You don't want to make your room totally "dead" as it will sound unnatural due to the fact that you are accustomed to hearing a bit of liveliness and reverberation in everyday life. It is best to prevent an overly lively room and an overly dead room - try to strike a "happy medium" between the two extremes.

Speaker placement is paramount in order to get the proper response and spatial soundfield from your audio system. High dollar systems and speakers will sound hardly better than the average if not properly utilized.

As also covered in overall room design - speaker placement should be as follows...

The center channel speaker should be either directly above or directly below your video display.

Your right and left channel speakers should be placed to either side of your screen not too far removed from the screen yet far enough apart to give a good spatial feel to the right and left effects. You will want to angle them slightly toward the central seating area. That achieves two functions - concentrates the sound on the main seating area and eliminates undesirable standing waves.

Your rear-surround channel speakers should be located in the corners behind the seating area and again at an angle toward the main seating area.

Your sub-woofer placement is not critical as low frequencies are omni-directional however I prefer my sub at the front of the room near the screen. Some folks prefer them right behind the main seating area so they can feel the "seat-of-the-pants" rumble - you may want to experiment and see which placement you prefer for best room acoustics and bass response.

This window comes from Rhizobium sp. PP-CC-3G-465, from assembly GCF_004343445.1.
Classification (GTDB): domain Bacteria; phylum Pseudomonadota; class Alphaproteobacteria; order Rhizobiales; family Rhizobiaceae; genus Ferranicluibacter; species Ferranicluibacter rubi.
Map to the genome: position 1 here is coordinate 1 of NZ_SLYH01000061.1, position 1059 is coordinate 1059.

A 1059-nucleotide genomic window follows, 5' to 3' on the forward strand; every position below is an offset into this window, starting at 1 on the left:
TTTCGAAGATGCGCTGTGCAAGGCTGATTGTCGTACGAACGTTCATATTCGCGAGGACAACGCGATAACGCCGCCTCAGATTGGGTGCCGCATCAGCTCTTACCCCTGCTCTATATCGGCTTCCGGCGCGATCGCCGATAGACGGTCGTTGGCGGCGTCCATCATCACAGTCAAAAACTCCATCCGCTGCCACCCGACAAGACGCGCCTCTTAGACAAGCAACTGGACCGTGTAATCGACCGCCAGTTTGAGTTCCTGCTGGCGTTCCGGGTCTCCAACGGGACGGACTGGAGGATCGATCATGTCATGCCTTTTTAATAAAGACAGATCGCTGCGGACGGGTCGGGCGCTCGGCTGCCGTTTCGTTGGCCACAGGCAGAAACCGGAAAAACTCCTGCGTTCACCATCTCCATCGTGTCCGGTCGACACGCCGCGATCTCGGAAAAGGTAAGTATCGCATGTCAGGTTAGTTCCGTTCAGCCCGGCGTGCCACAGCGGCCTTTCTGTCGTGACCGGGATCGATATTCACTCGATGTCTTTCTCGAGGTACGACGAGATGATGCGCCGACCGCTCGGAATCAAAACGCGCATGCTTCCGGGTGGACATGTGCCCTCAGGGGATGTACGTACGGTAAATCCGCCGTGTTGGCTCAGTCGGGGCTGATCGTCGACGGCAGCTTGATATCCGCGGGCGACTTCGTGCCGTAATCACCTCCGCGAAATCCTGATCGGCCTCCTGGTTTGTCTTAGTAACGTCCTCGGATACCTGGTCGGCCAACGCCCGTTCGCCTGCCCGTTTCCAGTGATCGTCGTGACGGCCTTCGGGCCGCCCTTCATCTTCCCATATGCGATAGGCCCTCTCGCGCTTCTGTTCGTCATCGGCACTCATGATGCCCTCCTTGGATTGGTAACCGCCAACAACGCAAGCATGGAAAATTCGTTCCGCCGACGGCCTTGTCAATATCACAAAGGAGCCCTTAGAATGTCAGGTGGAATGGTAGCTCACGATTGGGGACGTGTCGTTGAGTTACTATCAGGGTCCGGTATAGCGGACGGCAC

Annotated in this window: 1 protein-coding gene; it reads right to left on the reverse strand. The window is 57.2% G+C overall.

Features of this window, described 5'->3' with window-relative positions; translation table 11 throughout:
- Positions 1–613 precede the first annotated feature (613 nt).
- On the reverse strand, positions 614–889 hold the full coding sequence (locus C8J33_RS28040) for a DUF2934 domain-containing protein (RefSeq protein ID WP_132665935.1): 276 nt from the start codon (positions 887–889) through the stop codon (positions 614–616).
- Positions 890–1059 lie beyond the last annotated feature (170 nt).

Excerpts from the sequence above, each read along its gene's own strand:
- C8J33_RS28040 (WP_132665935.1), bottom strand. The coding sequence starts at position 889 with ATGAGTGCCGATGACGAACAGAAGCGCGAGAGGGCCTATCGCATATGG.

Proper attention to speaker placement - along with your room acoustical considerations will indeed enhance your enjoyment of your home cinema experience. If you need further assistance or have any qustions - please use the contact form and I will try to answer any and all of your questions.

href="http://www.statcounter.com/" target="_blank">


b90&invisible=1" alt="counter statistics" border="0">

Google Pack comes with a great list of free Google software: the amazing Google Earth, Google Desktop, Google Toolbar, Google Talk, and Google Video Player. You also get the absolute best and safest internet browser -- Firefox -- (I switched to Firefox last year and now wonder why I used IE for so long - no more popups!). Plus Picasa, Norton Antivirus, Ad-Aware, Adobe Reader, Realplayer, a screensaver and GalleryPlayer. Quite the complete browser add-on package -- and it's FREE.

Highly Recommended -- Download the Google Pack Now Free.

Home Theater Acoustics

Home Theater Room Design

Home Theater

Custom Search

Advertise Here